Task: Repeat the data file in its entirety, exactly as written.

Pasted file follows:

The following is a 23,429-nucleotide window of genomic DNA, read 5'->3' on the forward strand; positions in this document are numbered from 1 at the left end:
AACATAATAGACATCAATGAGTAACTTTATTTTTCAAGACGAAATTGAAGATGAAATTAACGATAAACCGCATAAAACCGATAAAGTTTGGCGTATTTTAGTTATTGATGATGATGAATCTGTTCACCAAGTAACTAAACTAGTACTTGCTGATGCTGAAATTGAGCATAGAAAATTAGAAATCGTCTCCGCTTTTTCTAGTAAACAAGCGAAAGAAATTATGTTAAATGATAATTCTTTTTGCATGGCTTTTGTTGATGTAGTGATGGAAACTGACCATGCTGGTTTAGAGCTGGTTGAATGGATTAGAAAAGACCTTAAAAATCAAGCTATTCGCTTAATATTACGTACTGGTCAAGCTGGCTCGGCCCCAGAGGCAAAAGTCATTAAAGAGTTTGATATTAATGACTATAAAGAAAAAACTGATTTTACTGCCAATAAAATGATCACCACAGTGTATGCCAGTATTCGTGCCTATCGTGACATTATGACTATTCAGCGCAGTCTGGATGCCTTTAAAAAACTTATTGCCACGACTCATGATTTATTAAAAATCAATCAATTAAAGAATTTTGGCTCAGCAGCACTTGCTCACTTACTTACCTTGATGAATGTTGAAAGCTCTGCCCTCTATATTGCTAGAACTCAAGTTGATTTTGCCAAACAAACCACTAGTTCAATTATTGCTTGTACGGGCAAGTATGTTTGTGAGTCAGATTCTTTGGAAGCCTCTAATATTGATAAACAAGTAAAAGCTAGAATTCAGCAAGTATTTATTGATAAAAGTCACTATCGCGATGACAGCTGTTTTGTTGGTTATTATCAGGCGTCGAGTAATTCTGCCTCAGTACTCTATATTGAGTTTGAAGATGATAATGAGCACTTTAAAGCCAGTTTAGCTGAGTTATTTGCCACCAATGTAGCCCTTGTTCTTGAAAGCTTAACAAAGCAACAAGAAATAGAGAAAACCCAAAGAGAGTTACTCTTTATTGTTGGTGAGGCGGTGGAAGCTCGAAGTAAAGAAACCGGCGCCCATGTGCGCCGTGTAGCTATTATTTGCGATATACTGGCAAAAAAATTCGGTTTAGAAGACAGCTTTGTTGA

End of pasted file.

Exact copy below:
The following is a 23,429-nucleotide window of genomic DNA, read 5'->3' on the forward strand; positions in this document are numbered from 1 at the left end:
AACATAATAGACATCAATGAGTAACTTTATTTTTCAAGACGAAATTGAAGATGAAATTAACGATAAACCGCATAAAACCGATAAAGTTTGGCGTATTTTAGTTATTGATGATGATGAATCTGTTCACCAAGTAACTAAACTAGTACTTGCTGATGCTGAAATTGAGCATAGAAAATTAGAAATCGTCTCCGCTTTTTCTAGTAAACAAGCGAAAGAAATTATGTTAAATGATAATTCTTTTTGCATGGCTTTTGTTGATGTAGTGATGGAAACTGACCATGCTGGTTTAGAGCTGGTTGAATGGATTAGAAAAGACCTTAAAAATCAAGCTATTCGCTTAATATTACGTACTGGTCAAGCTGGCTCGGCCCCAGAGGCAAAAGTCATTAAAGAGTTTGATATTAATGACTATAAAGAAAAAACTGATTTTACTGCCAATAAAATGATCACCACAGTGTATGCCAGTATTCGTGCCTATCGTGACATTATGACTATTCAGCGCAGTCTGGATGCCTTTAAAAAACTTATTGCCACGACTCATGATTTATTAAAAATCAATCAATTAAAGAATTTTGGCTCAGCAGCACTTGCTCACTTACTTACCTTGATGAATGTTGAAAGCTCTGCCCTCTATATTGCTAGAACTCAAGTTGATTTTGCCAAACAAACCACTAGTTCAATTATTGCTTGTACGGGCAAGTATGTTTGTGAGTCAGATTCTTTGGAAGCCTCTAATATTGATAAACAAGTAAAAGCTAGAATTCAGCAAGTATTTATTGATAAAAGTCACTATCGCGATGACAGCTGTTTTGTTGGTTATTATCAGGCGTCGAGTAATTCTGCCTCAGTACTCTATATTGAGTTTGAAGATGATAATGAGCACTTTAAAGCCAGTTTAGCTGAGTTATTTGCCACCAATGTAGCCCTTGTTCTTGAAAGCTTAACAAAGCAACAAGAAATAGAGAAAACCCAAAGAGAGTTACTCTTTATTGTTGGTGAGGCGGTGGAAGCTCGAAGTAAAGAAACCGGCGCCCATGTGCGCCGTGTAGCTATTATTTGCGATATACTGGCAAAAAAATTCGGTTTAGAAGACAGCTTTGTTGA